Regarding compliance with Title IX of the federal higher education law requiring colleges to level the playing field of opportunities for women athletes with that of men, the agency’s aggressive enforcement posture is credited for helping speed resolution of a 2010 complaint by women equestrian students at Delaware State University. The students alleged discrimination against women when the school decided to scrap the relatively new and costly program. The program got a reprieve and the school, in November, announced new women’s golf and lacrosse programs aimed at leveling gender inequities in school-sponsored athletic programs.

Reflecting on the agency’s actions, Ali says the Office for Civil Rights initiated 34 compliance reviews in 2010 and 37 in 2011. She expects to initiate several dozen inquiries in 2012.

Not all is fast forward, however. Ali’s office is still wrestling with a nearly 15-year-old Title IX case involving the University of Southern California. Ali also has written reminders to officials in Oklahoma, Pennsylvania, Maryland, Florida and Ohio concerning their obligations to comply with anti-discrimination commitments they made to settle higher education desegregation cases involving public HBCUs in their states. In those letters, she urges officials not to use the nation’s persistent economic downturn as a vehicle to escape their financial compliance under the settlements.

Ali acknowledges that her stepped-up enforcement activities have rubbed some people the wrong way.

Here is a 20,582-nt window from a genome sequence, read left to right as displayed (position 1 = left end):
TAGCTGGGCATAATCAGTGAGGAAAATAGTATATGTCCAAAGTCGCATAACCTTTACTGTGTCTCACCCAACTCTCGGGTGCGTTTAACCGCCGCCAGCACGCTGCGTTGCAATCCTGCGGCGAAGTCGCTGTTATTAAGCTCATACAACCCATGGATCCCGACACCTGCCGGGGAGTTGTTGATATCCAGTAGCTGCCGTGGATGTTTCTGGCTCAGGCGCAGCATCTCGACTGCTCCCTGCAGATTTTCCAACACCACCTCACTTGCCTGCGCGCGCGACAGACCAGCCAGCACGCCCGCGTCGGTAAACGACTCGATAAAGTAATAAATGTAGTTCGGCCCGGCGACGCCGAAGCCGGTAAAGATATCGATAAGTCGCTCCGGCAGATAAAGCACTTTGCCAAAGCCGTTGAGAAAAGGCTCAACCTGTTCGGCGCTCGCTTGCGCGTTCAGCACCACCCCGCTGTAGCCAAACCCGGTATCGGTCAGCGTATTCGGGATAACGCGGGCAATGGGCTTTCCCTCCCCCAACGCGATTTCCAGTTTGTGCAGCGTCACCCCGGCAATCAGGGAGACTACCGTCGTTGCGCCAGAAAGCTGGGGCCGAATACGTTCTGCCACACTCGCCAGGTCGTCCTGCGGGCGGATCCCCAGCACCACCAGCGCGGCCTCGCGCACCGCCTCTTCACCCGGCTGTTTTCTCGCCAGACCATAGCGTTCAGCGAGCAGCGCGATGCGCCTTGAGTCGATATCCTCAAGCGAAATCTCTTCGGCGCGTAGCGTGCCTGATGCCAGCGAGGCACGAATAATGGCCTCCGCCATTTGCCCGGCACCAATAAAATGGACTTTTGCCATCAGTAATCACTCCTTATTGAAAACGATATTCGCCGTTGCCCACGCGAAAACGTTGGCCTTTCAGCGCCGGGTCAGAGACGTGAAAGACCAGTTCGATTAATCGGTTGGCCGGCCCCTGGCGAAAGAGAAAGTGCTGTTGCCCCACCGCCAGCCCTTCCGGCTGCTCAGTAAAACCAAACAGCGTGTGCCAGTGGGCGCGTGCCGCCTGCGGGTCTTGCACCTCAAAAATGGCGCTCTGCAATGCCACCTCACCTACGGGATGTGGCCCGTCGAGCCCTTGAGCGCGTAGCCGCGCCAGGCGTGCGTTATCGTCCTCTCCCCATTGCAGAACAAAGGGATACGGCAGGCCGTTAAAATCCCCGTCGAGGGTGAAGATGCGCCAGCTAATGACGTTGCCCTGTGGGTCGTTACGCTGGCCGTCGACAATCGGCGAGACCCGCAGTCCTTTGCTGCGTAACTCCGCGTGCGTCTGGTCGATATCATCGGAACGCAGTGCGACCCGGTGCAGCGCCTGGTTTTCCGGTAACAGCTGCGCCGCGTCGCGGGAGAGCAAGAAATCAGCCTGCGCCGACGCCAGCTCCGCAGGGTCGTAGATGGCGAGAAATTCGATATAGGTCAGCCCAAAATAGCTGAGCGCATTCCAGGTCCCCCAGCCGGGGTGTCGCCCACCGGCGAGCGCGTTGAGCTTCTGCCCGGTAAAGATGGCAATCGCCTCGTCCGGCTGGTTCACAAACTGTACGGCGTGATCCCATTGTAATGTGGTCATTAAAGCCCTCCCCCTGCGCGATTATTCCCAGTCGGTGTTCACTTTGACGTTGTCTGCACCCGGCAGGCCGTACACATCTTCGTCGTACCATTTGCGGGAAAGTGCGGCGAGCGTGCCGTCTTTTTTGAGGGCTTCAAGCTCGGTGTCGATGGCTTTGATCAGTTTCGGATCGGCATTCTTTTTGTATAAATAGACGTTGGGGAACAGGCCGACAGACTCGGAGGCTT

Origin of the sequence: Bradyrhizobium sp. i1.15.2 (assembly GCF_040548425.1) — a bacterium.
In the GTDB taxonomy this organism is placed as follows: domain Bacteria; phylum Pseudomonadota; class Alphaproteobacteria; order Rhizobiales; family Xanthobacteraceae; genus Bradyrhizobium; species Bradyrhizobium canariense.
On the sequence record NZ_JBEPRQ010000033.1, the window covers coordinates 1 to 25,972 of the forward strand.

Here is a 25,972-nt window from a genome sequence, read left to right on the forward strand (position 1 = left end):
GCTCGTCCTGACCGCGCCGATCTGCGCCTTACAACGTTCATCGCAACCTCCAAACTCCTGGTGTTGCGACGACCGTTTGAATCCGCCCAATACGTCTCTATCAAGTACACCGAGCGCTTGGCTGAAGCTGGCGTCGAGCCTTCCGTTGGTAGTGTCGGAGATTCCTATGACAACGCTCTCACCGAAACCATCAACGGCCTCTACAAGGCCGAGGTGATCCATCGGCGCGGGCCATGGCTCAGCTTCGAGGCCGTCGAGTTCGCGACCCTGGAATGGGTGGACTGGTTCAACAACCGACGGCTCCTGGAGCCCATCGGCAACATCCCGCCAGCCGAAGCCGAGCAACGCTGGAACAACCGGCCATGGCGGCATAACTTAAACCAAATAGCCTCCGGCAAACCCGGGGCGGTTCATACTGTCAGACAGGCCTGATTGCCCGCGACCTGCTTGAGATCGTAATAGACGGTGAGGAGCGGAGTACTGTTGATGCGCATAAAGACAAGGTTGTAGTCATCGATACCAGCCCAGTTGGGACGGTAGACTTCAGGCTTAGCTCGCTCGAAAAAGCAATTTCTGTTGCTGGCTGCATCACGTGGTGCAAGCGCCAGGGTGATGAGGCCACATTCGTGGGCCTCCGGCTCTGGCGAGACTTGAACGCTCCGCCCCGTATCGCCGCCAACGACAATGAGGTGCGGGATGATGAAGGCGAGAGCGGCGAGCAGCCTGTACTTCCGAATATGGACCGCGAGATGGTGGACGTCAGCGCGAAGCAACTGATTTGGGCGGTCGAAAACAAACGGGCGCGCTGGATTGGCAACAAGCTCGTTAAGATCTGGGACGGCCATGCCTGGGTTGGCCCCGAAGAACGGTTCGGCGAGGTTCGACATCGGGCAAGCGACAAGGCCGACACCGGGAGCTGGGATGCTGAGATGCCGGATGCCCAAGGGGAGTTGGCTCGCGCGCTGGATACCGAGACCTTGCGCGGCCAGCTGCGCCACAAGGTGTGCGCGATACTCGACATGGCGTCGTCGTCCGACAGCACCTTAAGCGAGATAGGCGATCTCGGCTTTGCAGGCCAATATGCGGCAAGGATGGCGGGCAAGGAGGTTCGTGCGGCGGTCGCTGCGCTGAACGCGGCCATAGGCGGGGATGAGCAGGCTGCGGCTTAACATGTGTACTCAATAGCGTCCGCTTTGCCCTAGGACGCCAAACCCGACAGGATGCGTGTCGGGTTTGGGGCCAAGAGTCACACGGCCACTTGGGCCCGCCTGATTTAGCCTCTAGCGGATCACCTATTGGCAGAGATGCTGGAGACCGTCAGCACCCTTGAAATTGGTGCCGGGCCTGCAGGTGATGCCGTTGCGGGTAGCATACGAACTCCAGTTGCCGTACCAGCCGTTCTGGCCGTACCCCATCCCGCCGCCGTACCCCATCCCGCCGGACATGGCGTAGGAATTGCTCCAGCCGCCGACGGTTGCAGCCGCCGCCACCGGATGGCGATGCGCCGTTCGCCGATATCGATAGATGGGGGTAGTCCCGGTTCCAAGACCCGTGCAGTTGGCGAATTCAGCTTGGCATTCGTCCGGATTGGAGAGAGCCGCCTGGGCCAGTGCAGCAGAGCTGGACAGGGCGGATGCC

“We rightfully get pushed, get questioned,” the assistant secretary says. That includes hearing from various members of Congress on behalf of a school or schools in their respective legislative districts or state. “I don’t see that as backlash but part of the process. “Some of that stings and hurts because it’s flat out wrong,” Ali says, referring to some who question whether she’s running out of bounds.

Some supporters, she points out, also have questioned whether she’s moderated her passions too much since coming back to Washington.

“When you talk about style, part of the key is you’re the canary in the mine, not the thorn in the side,” she says. “Stridency for a particular group (her trademark in California) has to be considered in the context of what’s good for children as a whole,” says Ali. She adds that advocacy “on the outside” for a particular group is far different from what she is required to do now. “There’s been a lot of disappointment,” because of that, she says.

Ali, who holds the same job once occupied by Justice Clarence Thomas, says she eventually hopes to move the agency from “compliance-driven gotcha, to one that is about innovation and support.” The deals she has struck with the Los Angeles Unified School District and the one expected in Boston reflect that kind of approach, she says.

“We’ve seen a dramatic transformation of services for students learning English, a real focus on African-Americans and changes in disciplinary practices,” says Ali. The agency has received thousands of complaints about discrimination in disciplinary practices at schools across the country. “There’s an incredible story about hope and change and fundamental fairness,” she says.

Ali hastens to temper her optimism with a familiar caution that “the proof will be in the outcomes of the resolutions. The real test will be in monitoring these resolutions, that promises made will be promises kept. Otherwise, it’s just promises on paper,” she says.

For Ali, a first-generation American of Trinidadian descent, the roots of her passion about the significance of education can be found in her experiences with her mother, she says.

As her mother pursued her school studies, eventually earning a Ph.D., Ali studied alongside her mother and was always reminded that a good education could unlock doors of opportunity.

“If we can get education right, maybe we can fix the rest of the ‘isms,’” Ali says.